Sunken Cities Exhibition: Egypt’s Lost Worlds

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Vanished beneath the waters of the Mediterranean, the lost cities of Thonis-Heracleion and Canopus lay at the mouth of the Nile. Little did I know that they discovered these lost cities twenty years back and archeologists have excavated the mythical treasures from the seabed for our viewing pleasure at the British Museum. Time Team has a lot to answer for, why haven’t they told me about this exhibition – I have to hear about it second hand through Anastasia who takes me down there, (date 7) hungover. Here’s what I learnt from the exhibition.

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Soil liquefaction

The pre-warning toilet visit before full-on food poisoning arrives. Also known as the ‘Eye of the Storm‘. However in the world of archeology, soil liquefaction describes a phenomenon whereby a saturated or partially saturated soil substantially loses strength and stiffness in response to an applied stress, usually earthquake shaking or other sudden change in stress condition, causing it to behave like a liquid. Thus the cities simply sink in to the sea.

‘It’s the same thing that is happening to Venice.‘ Anastasia whispered.

‘Holy sh*t, Venice is f*cked too? Do they know?’ 

Venice is f*cked too

Poor blighters who knew? Luckily not for another 100 years according to google sources. Plenty of time to catch some Bond locations.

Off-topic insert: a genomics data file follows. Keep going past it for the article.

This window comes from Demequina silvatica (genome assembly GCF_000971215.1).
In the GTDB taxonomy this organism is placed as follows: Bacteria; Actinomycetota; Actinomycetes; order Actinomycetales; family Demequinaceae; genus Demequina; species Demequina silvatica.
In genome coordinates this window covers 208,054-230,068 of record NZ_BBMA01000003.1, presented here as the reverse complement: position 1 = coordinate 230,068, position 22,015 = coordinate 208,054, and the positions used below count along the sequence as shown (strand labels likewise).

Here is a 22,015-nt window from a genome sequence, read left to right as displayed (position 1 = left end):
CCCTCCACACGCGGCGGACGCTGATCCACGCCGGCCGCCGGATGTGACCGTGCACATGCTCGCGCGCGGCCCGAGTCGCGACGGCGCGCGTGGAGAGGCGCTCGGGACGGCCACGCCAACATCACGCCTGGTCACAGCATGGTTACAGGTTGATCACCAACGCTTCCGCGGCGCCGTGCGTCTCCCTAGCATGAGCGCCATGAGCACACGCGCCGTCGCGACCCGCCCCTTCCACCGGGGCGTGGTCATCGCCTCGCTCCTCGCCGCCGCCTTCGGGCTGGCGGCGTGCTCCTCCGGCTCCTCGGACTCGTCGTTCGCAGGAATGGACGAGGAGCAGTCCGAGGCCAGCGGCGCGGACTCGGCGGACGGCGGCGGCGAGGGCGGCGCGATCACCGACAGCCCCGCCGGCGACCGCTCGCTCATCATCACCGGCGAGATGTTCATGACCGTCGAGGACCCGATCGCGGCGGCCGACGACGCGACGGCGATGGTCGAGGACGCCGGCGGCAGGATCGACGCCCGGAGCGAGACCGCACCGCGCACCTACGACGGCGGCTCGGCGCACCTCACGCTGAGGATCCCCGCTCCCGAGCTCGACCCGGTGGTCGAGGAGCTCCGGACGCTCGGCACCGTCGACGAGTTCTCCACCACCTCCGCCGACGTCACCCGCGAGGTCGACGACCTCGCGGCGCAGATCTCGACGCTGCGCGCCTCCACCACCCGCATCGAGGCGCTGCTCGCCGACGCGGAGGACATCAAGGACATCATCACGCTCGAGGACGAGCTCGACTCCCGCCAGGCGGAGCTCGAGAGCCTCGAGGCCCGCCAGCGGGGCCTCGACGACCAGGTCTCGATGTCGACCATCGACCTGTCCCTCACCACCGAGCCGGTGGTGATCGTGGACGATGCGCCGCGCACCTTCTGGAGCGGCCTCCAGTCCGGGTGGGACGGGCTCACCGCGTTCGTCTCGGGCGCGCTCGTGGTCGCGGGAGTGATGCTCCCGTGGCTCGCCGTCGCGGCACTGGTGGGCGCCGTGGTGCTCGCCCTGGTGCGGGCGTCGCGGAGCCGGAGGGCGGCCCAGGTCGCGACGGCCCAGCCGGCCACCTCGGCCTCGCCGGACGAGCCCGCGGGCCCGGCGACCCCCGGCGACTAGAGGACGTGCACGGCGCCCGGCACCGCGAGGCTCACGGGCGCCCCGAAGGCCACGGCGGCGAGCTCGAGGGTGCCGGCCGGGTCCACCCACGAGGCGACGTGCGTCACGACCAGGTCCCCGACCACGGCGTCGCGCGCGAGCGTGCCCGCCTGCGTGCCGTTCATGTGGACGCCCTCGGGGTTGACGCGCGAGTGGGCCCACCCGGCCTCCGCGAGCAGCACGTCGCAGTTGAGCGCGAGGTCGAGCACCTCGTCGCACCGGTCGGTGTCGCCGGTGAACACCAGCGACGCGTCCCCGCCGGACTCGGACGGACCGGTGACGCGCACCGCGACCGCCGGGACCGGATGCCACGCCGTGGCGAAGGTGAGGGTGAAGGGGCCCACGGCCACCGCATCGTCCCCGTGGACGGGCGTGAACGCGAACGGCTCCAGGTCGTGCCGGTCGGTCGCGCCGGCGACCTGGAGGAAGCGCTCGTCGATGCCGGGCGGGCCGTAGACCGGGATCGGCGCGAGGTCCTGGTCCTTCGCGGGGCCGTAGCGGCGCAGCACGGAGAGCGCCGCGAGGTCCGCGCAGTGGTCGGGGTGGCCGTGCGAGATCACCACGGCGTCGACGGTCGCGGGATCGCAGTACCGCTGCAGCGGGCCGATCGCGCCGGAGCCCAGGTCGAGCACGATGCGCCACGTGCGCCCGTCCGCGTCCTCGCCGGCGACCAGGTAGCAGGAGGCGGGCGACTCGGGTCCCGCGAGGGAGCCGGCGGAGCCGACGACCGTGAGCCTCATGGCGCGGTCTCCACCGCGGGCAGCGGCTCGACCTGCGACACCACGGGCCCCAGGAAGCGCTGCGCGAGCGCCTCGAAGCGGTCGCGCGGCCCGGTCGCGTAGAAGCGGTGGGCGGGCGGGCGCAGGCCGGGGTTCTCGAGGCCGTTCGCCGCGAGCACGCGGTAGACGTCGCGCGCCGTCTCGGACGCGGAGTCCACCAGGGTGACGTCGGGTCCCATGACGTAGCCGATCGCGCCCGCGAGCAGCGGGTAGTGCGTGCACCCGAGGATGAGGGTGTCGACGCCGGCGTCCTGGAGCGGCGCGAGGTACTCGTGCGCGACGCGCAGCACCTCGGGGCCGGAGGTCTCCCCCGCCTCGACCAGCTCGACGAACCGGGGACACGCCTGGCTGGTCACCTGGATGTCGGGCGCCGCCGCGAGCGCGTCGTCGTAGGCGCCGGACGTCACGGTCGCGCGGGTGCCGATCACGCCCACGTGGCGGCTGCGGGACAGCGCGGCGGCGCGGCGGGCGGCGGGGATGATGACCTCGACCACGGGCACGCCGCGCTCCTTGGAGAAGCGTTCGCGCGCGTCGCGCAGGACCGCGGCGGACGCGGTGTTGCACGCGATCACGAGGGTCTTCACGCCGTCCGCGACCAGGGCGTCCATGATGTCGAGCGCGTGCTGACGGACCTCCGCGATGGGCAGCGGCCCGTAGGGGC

The Apis Bull

The Apis Bull was heavily revered by the Egyptians and the Greeks. A black bulled calf Apis served as an intermediary between humans and an all-powerful god. Let me tell you this one they excavated was beautifully made with the smoothest of contours around the body and hump. I pointed out the Apis’s bollocks to Anastasia, ‘no wonder this thing was worshipped.’ I said. I walked away laughing to myself. Laughing alone. In my mind I had Connery from The Last Crusade saying ‘You call this archaeology?’ 

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The Rosetta Stone

Apparently this thing is like the enigma code for Egyptian hieroglyphs. The decree appears in three scripts: the upper text is Ancient Egyptian hieroglyphs, the middle portion is Demotic script, and the lowest is Ancient Greek. Because it presents essentially the same text in all three scripts  the stone provided the key to the modern understanding of Egyptian hieroglyphs. Amazing really. I queued for what must of been ten seconds to get a mug adorned with the scribblings of the Rosetta Stone. My patience expired, the hangover needed a pillow and a Bond film to sleep to, not an over-priced souvenir.

Archaeology is not for everyone

It’s probably an idea to watch a couple of documentaries on Ancient Egyptian archeology and the contentious issues that surround the appropriate ownership of its discoveries. If you head out on a hangover and a toothache, then you’re going to be in for a tough afternoon. This guy will tell you.

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